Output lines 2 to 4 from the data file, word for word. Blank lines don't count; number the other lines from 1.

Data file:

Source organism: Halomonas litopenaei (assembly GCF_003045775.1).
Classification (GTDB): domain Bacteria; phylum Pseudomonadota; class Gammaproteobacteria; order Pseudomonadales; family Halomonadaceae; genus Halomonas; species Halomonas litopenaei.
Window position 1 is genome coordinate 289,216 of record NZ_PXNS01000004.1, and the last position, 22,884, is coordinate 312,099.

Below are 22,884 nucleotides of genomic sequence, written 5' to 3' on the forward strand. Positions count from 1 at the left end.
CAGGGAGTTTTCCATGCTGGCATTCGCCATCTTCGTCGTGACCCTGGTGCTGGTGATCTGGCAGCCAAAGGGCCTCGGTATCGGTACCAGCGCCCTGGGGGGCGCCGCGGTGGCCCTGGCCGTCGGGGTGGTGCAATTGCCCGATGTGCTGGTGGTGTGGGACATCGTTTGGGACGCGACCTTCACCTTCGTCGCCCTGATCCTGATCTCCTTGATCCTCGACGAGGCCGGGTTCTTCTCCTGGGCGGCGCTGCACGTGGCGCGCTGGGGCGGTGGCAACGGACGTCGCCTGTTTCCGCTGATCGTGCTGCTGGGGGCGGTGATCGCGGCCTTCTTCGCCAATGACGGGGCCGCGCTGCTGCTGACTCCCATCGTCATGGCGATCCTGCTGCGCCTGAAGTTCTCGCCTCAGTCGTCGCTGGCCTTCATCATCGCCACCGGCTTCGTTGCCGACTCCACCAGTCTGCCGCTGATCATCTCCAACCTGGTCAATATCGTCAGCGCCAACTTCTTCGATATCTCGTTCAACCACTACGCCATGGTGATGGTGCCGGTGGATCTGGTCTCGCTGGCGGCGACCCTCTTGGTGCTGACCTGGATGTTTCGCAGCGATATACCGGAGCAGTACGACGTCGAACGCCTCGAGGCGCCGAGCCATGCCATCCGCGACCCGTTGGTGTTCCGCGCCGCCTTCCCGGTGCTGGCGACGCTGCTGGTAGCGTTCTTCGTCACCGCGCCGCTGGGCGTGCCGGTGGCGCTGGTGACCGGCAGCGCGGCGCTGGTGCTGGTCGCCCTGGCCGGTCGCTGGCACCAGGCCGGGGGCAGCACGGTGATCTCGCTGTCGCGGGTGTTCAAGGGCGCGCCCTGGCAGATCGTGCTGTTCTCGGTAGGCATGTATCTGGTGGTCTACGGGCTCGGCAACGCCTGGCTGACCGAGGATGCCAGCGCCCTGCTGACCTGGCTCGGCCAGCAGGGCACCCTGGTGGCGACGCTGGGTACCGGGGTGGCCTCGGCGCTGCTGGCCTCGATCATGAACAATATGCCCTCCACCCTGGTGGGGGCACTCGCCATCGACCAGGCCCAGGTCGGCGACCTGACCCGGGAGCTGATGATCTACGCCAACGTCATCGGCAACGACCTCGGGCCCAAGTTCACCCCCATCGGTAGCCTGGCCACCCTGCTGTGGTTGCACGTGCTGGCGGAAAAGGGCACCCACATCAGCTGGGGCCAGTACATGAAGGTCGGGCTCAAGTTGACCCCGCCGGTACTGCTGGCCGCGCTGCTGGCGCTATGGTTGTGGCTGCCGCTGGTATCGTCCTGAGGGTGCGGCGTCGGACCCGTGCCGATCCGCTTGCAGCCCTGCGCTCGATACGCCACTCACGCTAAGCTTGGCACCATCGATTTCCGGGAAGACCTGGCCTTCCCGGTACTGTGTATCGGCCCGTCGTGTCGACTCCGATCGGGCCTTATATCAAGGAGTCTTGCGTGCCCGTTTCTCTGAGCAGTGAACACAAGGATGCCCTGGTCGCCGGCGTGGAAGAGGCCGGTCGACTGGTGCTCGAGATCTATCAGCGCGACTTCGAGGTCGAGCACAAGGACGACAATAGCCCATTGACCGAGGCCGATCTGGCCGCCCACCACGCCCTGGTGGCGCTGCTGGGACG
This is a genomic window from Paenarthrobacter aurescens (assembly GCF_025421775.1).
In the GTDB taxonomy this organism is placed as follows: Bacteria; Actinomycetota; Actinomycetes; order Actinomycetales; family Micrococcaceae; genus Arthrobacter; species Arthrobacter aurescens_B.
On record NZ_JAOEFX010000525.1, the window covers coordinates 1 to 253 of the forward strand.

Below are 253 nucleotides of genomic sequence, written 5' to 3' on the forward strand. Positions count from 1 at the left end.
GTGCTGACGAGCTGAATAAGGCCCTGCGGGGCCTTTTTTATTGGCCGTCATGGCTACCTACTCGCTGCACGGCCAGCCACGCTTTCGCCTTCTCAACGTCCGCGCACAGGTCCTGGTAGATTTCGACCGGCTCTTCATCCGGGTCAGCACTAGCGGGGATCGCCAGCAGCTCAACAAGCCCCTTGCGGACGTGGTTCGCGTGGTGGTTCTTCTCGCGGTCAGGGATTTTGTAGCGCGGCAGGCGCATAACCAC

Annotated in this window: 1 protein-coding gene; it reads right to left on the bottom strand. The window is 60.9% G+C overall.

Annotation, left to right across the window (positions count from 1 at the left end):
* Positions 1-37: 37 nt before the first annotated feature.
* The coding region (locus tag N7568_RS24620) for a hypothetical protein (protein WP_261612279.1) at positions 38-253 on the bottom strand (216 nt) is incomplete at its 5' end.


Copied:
Classification (GTDB): domain Bacteria; phylum Pseudomonadota; class Gammaproteobacteria; order Pseudomonadales; family Halomonadaceae; genus Halomonas; species Halomonas litopenaei.
Window position 1 is genome coordinate 289,216 of record NZ_PXNS01000004.1, and the last position, 22,884, is coordinate 312,099.

Below are 22,884 nucleotides of genomic sequence, written 5' to 3' on the forward strand. Positions count from 1 at the left end.